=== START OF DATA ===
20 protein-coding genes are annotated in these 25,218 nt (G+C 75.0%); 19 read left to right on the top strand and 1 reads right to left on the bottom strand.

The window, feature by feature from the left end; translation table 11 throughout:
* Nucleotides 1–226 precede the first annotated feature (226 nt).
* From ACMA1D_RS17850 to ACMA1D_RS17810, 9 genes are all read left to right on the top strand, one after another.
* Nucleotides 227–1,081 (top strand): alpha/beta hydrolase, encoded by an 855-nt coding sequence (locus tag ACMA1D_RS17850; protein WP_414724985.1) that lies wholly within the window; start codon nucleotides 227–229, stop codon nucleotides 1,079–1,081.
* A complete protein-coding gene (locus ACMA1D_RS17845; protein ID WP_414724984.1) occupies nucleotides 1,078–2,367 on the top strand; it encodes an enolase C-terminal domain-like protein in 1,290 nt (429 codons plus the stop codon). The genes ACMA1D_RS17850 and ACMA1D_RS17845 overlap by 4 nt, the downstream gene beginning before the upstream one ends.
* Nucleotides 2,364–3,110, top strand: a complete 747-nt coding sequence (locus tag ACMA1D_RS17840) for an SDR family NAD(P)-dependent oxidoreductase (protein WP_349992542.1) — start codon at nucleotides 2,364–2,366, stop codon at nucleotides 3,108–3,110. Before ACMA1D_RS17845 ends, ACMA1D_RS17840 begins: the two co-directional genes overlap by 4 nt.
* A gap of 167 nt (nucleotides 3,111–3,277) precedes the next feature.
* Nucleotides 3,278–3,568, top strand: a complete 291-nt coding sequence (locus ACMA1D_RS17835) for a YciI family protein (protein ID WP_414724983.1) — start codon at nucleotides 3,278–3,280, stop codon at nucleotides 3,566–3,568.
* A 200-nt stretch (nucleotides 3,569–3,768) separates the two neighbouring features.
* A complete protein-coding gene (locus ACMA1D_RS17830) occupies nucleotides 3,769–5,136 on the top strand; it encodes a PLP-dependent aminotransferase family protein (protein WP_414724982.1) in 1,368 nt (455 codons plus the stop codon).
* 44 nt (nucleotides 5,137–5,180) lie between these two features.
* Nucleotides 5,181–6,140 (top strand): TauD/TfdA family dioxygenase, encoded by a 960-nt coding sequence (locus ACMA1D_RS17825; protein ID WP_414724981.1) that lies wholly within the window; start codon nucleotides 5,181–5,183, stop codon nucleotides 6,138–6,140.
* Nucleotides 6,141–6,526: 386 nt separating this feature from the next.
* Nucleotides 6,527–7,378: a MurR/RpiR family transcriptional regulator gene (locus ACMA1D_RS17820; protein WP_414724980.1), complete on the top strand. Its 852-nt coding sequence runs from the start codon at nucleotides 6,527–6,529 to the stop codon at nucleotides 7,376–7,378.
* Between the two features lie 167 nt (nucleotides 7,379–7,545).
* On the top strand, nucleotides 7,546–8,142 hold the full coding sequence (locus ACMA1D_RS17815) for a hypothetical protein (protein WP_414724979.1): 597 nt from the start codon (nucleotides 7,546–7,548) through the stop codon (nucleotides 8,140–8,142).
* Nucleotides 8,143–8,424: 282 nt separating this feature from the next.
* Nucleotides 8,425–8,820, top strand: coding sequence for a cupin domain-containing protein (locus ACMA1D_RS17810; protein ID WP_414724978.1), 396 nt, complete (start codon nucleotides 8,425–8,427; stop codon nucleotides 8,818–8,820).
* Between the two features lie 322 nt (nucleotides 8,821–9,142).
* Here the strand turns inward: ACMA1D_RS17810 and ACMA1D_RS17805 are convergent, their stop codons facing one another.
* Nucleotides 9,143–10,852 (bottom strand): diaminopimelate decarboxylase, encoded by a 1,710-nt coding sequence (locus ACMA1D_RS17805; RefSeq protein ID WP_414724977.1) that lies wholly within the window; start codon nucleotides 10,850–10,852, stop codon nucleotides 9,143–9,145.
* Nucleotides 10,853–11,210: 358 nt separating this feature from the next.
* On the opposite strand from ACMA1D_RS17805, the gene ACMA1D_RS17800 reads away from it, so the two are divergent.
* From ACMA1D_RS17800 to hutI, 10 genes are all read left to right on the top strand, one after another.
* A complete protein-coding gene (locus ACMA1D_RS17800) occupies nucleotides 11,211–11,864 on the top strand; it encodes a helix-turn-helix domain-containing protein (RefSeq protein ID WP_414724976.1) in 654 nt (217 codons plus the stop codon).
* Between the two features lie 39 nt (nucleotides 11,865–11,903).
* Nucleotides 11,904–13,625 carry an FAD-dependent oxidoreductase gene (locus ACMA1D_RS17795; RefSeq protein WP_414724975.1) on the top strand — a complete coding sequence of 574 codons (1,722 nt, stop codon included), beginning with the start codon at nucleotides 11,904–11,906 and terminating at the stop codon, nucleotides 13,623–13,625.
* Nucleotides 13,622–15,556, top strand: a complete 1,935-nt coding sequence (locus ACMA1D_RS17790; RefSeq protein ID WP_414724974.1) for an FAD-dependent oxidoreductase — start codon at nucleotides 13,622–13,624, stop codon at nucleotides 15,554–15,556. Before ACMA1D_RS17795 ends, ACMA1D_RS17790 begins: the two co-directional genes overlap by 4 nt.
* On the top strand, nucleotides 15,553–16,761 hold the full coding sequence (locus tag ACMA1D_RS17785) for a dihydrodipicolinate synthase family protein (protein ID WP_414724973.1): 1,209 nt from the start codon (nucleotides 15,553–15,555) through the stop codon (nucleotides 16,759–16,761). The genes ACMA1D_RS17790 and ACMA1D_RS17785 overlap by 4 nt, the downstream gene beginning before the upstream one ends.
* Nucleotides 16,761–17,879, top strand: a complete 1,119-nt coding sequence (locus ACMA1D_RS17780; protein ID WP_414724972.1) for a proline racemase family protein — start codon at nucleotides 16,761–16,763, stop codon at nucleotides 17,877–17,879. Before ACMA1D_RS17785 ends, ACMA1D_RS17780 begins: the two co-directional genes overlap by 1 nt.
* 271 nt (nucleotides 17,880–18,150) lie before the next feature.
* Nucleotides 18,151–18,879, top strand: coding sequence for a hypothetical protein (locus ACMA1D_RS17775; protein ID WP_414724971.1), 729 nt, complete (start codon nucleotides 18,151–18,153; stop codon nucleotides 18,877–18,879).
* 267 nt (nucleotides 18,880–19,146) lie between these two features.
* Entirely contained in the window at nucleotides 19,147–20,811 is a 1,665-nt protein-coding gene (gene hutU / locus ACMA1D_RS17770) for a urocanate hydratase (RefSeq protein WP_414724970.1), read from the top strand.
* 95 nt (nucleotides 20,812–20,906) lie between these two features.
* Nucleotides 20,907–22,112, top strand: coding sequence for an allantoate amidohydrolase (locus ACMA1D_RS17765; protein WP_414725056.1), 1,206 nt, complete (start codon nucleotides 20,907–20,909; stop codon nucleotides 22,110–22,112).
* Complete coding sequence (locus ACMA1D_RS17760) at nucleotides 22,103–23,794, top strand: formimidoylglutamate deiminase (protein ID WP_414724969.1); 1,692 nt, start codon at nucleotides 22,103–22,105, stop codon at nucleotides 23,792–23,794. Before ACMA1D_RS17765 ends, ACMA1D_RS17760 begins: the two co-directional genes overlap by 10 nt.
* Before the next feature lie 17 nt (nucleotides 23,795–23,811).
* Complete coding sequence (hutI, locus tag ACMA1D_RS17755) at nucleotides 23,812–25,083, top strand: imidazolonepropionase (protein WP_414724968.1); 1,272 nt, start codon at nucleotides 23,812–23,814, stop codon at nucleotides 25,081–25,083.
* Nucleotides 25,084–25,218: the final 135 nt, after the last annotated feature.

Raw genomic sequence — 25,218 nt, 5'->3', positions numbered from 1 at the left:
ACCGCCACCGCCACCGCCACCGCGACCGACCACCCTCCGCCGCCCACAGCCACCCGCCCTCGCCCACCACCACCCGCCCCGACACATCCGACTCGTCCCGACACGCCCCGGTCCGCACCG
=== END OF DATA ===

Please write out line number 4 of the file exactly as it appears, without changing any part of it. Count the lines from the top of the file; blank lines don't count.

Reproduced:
* From ACMA1D_RS17850 to ACMA1D_RS17810, 9 genes are all read left to right on the top strand, one after another.